Bog Walk -


On the crossing of the rivers Thomas, Rio d'Oro and Pedro you will find Bog Walk, one of the oldest villages of Jamaica.

During the colonial period it was an important stop on the road from north to south.
The name Bog Walk is derived from the Spanish words Boca de Agua which means water's mouth. It is not known when the Spaniards entered this area of the island though they had an active involvement up to the time of the conquest of the Island in 1655.

In the 1660s, after the British occupation, the Bog Walk Gorge or Rio Cobre Gorge was discovered by Carey Helyar.

The Parish Church of St. Thomas-ye-Vale in Bog Walk was built in 1675.
During the anticipated French invasion of 1805, all the public records of Jamaica were deposited in the Parish Church of St.Thomas-ye-Vale in Bog Walk under militia guard.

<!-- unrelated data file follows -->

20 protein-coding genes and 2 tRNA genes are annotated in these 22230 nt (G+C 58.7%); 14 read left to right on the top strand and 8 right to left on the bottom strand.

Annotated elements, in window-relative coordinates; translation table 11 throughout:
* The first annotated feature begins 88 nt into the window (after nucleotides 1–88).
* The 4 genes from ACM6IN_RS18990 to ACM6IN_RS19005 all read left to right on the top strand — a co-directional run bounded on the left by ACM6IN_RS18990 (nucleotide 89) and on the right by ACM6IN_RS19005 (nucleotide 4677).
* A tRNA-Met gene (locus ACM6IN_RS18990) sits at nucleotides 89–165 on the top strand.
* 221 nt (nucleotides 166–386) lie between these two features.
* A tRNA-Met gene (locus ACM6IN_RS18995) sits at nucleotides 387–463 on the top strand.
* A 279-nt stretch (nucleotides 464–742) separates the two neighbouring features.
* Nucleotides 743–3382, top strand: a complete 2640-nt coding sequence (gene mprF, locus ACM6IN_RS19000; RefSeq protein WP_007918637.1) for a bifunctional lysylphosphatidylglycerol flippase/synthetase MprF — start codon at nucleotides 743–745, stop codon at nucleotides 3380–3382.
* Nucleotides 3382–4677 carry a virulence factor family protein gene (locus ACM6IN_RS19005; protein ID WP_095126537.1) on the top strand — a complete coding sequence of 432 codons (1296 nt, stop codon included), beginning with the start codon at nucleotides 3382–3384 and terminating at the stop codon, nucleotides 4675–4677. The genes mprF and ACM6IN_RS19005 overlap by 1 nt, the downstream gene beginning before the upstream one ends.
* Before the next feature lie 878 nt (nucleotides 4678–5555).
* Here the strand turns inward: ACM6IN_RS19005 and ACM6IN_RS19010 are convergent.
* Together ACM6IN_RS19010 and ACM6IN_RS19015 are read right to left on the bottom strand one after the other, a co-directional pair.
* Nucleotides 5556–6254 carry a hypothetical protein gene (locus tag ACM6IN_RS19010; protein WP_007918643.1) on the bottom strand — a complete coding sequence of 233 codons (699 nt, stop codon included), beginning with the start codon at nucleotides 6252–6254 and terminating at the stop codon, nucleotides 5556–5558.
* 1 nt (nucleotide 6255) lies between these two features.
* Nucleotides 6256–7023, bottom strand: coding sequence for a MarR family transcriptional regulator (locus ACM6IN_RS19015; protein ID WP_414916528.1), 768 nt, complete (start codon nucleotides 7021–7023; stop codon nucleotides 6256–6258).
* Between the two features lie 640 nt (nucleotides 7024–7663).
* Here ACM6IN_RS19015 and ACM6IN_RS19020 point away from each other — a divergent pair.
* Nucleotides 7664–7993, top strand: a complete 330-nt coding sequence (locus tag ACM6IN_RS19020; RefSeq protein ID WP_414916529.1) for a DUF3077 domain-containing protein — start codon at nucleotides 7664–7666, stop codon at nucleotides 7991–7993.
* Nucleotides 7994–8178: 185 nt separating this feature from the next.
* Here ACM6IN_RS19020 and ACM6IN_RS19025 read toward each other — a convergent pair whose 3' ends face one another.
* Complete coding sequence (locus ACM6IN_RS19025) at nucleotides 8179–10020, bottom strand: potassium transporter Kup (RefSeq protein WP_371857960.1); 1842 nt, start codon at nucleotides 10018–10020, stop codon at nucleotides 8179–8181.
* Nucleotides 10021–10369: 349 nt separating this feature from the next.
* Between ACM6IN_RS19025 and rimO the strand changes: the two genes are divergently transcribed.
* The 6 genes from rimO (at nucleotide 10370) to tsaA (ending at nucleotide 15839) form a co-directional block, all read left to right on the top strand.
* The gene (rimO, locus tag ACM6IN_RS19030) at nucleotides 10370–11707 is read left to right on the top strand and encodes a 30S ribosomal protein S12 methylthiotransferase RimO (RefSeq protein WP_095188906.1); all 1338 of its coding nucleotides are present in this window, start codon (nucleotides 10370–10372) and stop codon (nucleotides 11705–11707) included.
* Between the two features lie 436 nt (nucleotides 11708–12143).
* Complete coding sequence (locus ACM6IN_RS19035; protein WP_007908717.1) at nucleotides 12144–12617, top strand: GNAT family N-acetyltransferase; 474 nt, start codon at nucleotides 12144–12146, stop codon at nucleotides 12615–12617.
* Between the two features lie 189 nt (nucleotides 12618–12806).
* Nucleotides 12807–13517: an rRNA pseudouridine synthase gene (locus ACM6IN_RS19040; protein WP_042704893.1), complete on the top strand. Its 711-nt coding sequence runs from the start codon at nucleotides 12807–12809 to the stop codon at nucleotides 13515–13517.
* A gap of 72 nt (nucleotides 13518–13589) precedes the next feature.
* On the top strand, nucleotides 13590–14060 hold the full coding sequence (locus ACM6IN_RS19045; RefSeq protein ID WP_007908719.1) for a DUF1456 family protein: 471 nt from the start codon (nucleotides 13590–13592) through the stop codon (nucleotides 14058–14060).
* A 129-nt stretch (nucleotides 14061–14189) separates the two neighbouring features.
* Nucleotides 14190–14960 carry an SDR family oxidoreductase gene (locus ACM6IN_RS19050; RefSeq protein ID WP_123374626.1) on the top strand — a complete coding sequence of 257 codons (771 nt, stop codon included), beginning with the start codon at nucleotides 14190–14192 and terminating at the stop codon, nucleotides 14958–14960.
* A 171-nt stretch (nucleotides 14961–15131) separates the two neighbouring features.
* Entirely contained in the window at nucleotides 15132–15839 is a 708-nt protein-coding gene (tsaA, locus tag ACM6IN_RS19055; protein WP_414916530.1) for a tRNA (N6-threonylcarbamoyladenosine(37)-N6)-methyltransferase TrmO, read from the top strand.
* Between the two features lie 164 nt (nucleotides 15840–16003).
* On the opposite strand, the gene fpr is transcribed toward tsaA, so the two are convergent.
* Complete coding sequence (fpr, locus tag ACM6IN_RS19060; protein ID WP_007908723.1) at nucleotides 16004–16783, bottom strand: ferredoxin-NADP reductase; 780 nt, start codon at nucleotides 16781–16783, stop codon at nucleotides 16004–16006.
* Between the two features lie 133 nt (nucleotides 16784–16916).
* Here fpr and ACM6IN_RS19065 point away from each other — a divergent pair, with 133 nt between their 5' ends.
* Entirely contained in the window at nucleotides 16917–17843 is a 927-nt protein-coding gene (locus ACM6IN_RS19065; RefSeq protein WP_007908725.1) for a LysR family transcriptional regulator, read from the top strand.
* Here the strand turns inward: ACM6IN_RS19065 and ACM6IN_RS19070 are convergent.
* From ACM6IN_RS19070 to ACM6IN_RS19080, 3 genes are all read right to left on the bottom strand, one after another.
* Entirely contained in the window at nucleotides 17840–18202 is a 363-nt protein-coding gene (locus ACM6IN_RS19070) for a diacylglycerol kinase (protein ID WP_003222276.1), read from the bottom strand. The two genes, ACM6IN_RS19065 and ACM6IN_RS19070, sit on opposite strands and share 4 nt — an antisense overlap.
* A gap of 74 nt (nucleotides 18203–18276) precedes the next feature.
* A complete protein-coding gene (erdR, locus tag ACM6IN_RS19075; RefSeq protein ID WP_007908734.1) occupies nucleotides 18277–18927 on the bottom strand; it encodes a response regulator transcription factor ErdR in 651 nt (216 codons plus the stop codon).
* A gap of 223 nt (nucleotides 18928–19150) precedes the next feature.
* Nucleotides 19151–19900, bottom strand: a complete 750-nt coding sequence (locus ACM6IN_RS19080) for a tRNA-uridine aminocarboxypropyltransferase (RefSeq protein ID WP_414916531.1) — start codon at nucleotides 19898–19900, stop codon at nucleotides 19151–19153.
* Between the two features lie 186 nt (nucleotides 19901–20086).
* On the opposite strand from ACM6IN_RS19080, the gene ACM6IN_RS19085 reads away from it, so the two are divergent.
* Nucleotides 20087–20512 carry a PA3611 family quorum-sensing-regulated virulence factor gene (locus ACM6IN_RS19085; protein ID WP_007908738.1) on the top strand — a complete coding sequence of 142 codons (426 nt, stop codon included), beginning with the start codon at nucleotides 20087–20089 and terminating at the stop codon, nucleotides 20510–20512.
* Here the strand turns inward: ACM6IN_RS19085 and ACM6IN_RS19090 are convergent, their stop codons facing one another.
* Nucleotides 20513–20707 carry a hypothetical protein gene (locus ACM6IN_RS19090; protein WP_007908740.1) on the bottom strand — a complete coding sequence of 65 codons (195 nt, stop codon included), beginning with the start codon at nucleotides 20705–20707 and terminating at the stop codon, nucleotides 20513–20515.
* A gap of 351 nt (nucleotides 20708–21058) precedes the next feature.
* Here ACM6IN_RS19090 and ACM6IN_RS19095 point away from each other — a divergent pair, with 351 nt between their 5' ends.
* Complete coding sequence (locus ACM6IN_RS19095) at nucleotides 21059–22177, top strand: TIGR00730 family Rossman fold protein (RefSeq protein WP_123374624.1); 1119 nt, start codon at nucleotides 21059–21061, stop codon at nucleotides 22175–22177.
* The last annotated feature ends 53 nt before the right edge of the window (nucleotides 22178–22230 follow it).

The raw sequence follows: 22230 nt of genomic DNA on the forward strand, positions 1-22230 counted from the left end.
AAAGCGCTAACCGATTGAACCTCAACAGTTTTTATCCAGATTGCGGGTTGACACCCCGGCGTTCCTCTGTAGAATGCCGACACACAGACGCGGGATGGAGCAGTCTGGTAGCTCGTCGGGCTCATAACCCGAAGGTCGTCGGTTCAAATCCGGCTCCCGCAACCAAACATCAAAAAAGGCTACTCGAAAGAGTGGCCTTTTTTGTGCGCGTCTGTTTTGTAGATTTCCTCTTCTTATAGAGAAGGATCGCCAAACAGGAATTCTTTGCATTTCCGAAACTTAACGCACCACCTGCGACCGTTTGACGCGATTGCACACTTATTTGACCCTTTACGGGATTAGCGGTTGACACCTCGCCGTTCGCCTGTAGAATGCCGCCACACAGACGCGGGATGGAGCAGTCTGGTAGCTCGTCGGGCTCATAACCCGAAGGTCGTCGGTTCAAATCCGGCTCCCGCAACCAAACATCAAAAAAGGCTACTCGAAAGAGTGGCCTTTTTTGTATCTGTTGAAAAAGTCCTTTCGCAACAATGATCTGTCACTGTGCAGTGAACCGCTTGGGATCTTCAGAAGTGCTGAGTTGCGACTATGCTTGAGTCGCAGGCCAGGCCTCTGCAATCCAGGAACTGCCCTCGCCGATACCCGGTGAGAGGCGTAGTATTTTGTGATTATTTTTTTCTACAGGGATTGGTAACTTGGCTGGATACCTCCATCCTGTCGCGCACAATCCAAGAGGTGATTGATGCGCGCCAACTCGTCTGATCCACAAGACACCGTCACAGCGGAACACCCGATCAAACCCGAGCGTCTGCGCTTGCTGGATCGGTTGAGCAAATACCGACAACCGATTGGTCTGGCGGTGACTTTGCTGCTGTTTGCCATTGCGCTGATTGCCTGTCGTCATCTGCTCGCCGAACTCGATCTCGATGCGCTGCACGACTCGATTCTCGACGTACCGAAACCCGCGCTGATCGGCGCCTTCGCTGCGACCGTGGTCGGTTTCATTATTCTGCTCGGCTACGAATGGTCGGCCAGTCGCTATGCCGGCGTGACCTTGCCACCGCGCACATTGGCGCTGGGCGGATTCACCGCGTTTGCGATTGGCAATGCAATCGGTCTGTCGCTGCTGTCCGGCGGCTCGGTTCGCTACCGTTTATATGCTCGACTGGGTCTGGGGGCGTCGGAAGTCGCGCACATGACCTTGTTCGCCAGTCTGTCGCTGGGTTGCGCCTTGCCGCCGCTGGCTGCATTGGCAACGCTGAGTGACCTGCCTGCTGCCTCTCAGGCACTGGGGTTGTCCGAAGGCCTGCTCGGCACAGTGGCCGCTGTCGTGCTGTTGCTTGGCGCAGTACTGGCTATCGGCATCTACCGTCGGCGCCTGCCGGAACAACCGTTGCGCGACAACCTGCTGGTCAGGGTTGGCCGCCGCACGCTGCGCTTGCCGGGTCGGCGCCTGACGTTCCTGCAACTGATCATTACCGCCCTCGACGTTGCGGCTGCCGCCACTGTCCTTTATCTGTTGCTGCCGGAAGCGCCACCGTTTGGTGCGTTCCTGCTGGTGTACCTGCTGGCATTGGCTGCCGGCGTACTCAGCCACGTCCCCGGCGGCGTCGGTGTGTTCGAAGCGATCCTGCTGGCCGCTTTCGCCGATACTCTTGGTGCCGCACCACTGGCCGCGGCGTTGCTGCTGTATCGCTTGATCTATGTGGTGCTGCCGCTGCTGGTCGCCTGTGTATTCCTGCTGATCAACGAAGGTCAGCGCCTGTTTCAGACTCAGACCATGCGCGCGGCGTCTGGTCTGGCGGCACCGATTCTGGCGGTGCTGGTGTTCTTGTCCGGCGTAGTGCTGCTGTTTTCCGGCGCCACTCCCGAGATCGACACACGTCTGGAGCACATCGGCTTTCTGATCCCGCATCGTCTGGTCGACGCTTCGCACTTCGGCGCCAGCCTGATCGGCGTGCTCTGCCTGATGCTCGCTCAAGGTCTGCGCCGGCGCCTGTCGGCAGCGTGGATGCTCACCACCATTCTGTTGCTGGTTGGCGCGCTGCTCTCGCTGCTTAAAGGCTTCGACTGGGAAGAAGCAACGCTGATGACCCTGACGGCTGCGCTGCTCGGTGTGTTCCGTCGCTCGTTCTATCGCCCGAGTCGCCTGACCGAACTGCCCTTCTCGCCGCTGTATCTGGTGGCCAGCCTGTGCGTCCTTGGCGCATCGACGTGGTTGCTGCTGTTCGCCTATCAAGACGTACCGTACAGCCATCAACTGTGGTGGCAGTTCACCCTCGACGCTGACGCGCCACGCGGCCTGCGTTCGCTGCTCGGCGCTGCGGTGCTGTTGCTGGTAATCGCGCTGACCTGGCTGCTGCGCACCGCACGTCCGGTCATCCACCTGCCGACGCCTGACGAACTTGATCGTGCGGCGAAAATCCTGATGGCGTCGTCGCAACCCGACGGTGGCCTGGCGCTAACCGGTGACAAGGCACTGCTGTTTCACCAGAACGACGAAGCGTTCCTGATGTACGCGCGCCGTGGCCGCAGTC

In 1770 the first road was cut through the Gorge. The road takes a limestone canyon where the walls tower upwards: bare rocks miraculously covered with luxuriant tropical plants.

The first bridge, connecting both sides of the gorge, was of wood but was later, some time in the 18th century, replaced by the Flat Bridge, one of the most famous bridges in Jamaica.

The Bog Walk by-pass is thronged with citrus vendors. When you have to wait for the stoplight it is no need to die of hunger. From all directions tropical fruit is offered to you.